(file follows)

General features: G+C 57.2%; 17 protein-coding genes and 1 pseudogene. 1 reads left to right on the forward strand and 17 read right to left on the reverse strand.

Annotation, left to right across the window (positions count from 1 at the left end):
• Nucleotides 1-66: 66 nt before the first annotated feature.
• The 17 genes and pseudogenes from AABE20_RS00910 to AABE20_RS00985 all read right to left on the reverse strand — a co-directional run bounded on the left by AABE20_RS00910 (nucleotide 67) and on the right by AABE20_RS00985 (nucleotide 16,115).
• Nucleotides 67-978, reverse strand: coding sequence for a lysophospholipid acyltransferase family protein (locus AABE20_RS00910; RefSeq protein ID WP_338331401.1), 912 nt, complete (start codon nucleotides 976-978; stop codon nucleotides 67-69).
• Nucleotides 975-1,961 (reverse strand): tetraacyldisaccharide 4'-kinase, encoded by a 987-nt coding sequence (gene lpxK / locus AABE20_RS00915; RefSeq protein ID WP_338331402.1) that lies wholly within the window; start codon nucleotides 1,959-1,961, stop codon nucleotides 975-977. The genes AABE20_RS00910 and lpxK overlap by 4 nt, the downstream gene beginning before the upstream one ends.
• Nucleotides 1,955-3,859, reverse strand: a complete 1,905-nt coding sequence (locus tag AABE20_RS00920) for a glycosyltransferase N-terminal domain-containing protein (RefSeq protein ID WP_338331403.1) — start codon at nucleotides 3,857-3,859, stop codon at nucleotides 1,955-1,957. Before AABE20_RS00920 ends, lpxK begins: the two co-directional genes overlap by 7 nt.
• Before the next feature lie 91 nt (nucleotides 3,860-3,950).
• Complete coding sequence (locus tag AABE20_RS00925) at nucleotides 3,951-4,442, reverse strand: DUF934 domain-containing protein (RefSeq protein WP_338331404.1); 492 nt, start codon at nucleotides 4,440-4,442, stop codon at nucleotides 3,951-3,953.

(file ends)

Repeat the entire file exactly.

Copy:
General features: G+C 57.2%; 17 protein-coding genes and 1 pseudogene. 1 reads left to right on the forward strand and 17 read right to left on the reverse strand.

Annotation, left to right across the window (positions count from 1 at the left end):
• Nucleotides 1-66: 66 nt before the first annotated feature.
• The 17 genes and pseudogenes from AABE20_RS00910 to AABE20_RS00985 all read right to left on the reverse strand — a co-directional run bounded on the left by AABE20_RS00910 (nucleotide 67) and on the right by AABE20_RS00985 (nucleotide 16,115).
• Nucleotides 67-978, reverse strand: coding sequence for a lysophospholipid acyltransferase family protein (locus AABE20_RS00910; RefSeq protein ID WP_338331401.1), 912 nt, complete (start codon nucleotides 976-978; stop codon nucleotides 67-69).
• Nucleotides 975-1,961 (reverse strand): tetraacyldisaccharide 4'-kinase, encoded by a 987-nt coding sequence (gene lpxK / locus AABE20_RS00915; RefSeq protein ID WP_338331402.1) that lies wholly within the window; start codon nucleotides 1,959-1,961, stop codon nucleotides 975-977. The genes AABE20_RS00910 and lpxK overlap by 4 nt, the downstream gene beginning before the upstream one ends.
• Nucleotides 1,955-3,859, reverse strand: a complete 1,905-nt coding sequence (locus tag AABE20_RS00920) for a glycosyltransferase N-terminal domain-containing protein (RefSeq protein ID WP_338331403.1) — start codon at nucleotides 3,857-3,859, stop codon at nucleotides 1,955-1,957. Before AABE20_RS00920 ends, lpxK begins: the two co-directional genes overlap by 7 nt.
• Before the next feature lie 91 nt (nucleotides 3,860-3,950).
• Complete coding sequence (locus tag AABE20_RS00925) at nucleotides 3,951-4,442, reverse strand: DUF934 domain-containing protein (RefSeq protein WP_338331404.1); 492 nt, start codon at nucleotides 4,440-4,442, stop codon at nucleotides 3,951-3,953.